Israel Prime Minister Benjamin Netanyahu who has praised Trump in the past and even named a new settlement in the Golan after our great president is considering blocking Rep. Ilhan Omar and Rashida Tlaib from visiting Israel, as they are planning to do with the “Israeli occupation of Palestinian territories” serving as the focal point of the planned trip.
Both Muslim Democrat representatives are proud supporters of the BDS movement to boycott Israel, and Omar recently (“coincidentally”) introduced a House resolution that would “reaffirm American rights to boycott,” just a week before the House was to vote on an anti-BDS bill.
Tlaib co-sponsored Omar’s bill, and the BDS movement’s Twitter page praised the two for it:
Due to this, along with the two congresswomen's unwavering support for Palestine and history of constant criticism of Israel, Netanyahu is weighing whether or not he should let them in to his country, as Israeli law dictates that entry can be denied to BDS supporters!
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Take a look at this important news (and blow to Omar and Tlaib) that hit Twitter:
Many Twitter users are encouraging Prime Minister Netanyahu to block Omar and Tlaib from entering Israel in order to force them to face the reality of their statements against Israel that they've become known for and that many call anti-Semitic.
Take a look at how people are responding for yourself:
NY Daily News has more to say about the ban that Netanyahu is considering:
Rep. Ilhan Omar says she wants to go on a potentially explosive visit to Israel and the West Bank — but Prime Minister Benjamin Netanyahu may not allow her in.
On the same day that thousands of President Trump supporters chanted “send her back,” Omar said Wednesday she wants to go to both the Jewish state and the occupied Palestinian territories with Rep. Rashida Tlaib (D-Mich.) in August.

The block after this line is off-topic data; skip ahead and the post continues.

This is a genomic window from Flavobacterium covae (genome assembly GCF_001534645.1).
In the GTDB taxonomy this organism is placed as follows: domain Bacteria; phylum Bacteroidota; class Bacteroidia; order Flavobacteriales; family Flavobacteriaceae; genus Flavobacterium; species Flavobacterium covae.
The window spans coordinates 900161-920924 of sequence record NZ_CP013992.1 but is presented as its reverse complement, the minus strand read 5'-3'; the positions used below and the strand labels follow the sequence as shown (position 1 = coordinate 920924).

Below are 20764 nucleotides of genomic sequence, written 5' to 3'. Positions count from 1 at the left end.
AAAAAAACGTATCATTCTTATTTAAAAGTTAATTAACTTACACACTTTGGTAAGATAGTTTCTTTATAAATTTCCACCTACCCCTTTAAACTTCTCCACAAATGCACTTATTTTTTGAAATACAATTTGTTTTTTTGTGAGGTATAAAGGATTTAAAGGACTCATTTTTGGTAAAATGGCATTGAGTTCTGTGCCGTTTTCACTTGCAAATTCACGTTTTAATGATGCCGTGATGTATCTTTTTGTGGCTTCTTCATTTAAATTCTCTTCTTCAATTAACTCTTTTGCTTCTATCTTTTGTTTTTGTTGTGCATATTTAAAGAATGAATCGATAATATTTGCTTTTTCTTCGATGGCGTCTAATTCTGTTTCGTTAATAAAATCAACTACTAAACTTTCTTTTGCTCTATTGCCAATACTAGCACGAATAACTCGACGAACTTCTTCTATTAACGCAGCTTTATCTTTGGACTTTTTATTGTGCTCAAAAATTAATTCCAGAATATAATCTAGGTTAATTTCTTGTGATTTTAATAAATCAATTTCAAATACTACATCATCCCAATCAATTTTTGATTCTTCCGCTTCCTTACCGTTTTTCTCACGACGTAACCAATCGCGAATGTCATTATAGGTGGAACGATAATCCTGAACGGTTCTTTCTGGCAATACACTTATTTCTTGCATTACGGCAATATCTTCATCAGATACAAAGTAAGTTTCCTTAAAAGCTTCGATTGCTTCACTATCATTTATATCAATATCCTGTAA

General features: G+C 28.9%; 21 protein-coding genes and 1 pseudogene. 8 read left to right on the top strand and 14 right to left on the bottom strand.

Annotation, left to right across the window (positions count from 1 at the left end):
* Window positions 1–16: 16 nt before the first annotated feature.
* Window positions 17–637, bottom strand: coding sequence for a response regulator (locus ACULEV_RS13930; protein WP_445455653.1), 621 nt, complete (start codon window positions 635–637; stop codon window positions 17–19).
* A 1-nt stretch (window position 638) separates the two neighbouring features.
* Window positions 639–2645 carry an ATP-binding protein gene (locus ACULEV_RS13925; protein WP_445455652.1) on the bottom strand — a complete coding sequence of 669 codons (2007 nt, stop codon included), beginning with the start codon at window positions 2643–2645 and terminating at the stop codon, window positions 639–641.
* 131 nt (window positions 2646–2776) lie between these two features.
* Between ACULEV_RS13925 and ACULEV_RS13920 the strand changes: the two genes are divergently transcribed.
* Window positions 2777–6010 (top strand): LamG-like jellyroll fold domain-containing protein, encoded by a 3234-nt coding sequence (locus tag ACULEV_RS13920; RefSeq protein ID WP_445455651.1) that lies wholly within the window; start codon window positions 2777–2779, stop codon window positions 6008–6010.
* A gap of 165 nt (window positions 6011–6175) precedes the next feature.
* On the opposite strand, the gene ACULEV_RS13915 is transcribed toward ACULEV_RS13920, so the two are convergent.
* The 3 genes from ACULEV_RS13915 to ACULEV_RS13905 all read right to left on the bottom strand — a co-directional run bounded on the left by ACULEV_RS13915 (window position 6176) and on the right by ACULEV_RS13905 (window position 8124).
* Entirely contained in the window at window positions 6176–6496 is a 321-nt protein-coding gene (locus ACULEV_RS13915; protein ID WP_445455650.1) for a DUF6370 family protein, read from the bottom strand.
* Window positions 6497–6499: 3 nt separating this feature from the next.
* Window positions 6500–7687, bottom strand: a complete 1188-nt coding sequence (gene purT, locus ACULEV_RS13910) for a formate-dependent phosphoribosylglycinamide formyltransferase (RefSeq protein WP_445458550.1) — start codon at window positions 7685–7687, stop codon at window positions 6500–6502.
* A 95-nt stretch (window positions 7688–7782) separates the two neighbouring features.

"I am going in a couple of weeks and so I’ll learn more,” Omar (D-Minn.) told online news website Jewish Insider. “But truly, everything that I hear points to both sides feeling like there is still an occupation.”
Tlaib, who is the first Palestinian American woman to serve in Congress, has already said that she plans to visit her relatives in the West Bank.
Israel, however, may not allow either woman to visit.
Netanyahu will personally decide whether to permit Omar and Tlaib to visit Israel or the West Bank, which Israel controls all access to, an Israeli newspaper reported Thursday.
An Israeli law bars entry to supporters of economic boycotts of the Jewish state like both Omar and Tlaib. Because of the sensitivity of the issue, Netanyahu would have to grant permission for the two to visit, the liberal Haaretz paper reported.
Forward also had the following to say:
Democratic U.S. Congresswomen Ilhan Omar and Rashida Tlaib are planning a visit to Israel and the West Bank in the coming weeks, but Israeli Prime Minister Benjamin Netanyahu will have to decide whether they would be let in to the country, over the support they have voiced for the boycott, divestment and sanctions movement.
The Jewish Insider first reported the lawmakers’ planned trip on Wednesday, noting that Omar said that the Israeli occupation of Palestinian territories will be the focal point of the trip: “Everything that I hear points to both sides feeling like there is still an occupation.”